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On average, about 50,000 people come through the jail's booking facility each year.
Some are drunk or high on drugs, others angry or agitated. But the vast majority are compliant, said detention deputy Cpl. John Hornak.
"It's not fight central," he said.
Sometimes a joke or a kind word can calm disorderly inmates. Others are put into holding cells until they are ready to cooperate, said Hornak.
On rare occasions, deputies must resort to force — physical scuffles or Taser deployments — to control unruly inmates. All such incidents are to be reported.
In 2010, the Sheriff's Office reviewed about 150 use of force incidents, including both detention and patrol operations, said administrative investigations Capt. Gregory Handsel.
Of those cases, only three — including Quinn's — rose to the level where an internal affairs investigation was initiated. One case is still being reviewed; the other was closed as unsubstantiated, sheriff's officials said.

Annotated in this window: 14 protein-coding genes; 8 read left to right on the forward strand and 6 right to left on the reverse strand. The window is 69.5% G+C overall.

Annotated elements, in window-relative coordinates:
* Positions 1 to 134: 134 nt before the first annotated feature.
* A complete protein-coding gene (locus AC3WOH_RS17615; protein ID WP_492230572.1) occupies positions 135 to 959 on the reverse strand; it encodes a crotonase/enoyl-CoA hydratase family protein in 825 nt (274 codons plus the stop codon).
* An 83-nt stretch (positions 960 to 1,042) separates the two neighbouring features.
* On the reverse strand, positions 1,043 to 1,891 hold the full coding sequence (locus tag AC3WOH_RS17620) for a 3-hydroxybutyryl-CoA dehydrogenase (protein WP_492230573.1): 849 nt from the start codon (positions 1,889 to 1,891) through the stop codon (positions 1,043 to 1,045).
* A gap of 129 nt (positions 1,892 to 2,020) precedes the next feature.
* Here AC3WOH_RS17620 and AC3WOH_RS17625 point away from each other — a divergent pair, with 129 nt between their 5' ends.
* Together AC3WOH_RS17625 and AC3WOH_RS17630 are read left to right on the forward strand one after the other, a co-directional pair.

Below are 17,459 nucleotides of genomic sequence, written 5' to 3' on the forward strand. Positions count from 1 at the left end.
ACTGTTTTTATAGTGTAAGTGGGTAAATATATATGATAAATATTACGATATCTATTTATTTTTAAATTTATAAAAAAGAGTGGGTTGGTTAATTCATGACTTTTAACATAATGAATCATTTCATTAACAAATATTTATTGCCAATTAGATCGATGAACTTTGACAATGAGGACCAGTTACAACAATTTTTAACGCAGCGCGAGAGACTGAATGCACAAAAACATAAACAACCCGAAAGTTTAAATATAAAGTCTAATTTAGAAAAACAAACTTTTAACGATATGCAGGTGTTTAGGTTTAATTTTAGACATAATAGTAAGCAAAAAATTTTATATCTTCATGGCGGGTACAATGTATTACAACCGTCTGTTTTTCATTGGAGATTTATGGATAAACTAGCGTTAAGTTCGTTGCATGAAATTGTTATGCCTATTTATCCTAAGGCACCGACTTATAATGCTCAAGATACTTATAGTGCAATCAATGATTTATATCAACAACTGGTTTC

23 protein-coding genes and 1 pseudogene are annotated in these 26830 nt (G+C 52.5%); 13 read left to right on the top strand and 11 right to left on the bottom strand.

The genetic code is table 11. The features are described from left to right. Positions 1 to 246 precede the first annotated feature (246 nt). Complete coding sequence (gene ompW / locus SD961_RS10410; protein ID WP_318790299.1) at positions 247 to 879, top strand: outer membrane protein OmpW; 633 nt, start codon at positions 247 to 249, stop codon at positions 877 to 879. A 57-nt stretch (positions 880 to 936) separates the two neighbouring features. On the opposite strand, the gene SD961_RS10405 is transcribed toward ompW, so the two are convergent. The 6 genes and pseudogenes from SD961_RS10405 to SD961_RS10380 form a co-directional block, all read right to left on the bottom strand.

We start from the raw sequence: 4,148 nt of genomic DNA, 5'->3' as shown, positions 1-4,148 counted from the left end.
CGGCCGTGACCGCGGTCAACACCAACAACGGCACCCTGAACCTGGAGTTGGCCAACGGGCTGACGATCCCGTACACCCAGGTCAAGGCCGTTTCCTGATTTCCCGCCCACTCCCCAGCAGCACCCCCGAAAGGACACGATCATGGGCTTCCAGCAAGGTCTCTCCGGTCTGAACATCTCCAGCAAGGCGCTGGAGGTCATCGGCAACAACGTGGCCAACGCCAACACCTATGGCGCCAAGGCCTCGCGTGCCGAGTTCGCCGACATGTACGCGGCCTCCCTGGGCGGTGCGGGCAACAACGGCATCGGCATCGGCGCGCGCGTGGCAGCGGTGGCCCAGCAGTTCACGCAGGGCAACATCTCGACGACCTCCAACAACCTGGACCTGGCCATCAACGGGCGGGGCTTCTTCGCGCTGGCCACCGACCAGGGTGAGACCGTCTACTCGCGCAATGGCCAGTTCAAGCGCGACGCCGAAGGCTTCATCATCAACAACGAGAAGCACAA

"The point is, it only takes one incident to taint public opinion," Handsel said.
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Quinn, who makes $46,193 annually, joined the Sheriff's Office agency in September 2007 after spending 13 years with the state Department of Corrections. He was highly recommended by a DOC supervisor who complimented his professionalism and ability to get along with both inmates and colleagues. He has consistently received good evaluations from Sheriff's Office supervisors.
In his sworn statement to internal affairs' investigators, Quinn agreed he could have handled the situation differently. A training supervisor said one solution would have been to simply pull the wheelchair backward to create a greater distance between Meaders and the deputy standing in front of him, Manuel Cox Jr. (Meaders' kick did not injure Cox.)
Quinn, 38, marked it up to a momentary lack of judgment, saying he "never would try to injure or hurt a person. That's not my demeanor. And people that know me will tell you that it was just an incident that went bad within seconds that I wish it never happened."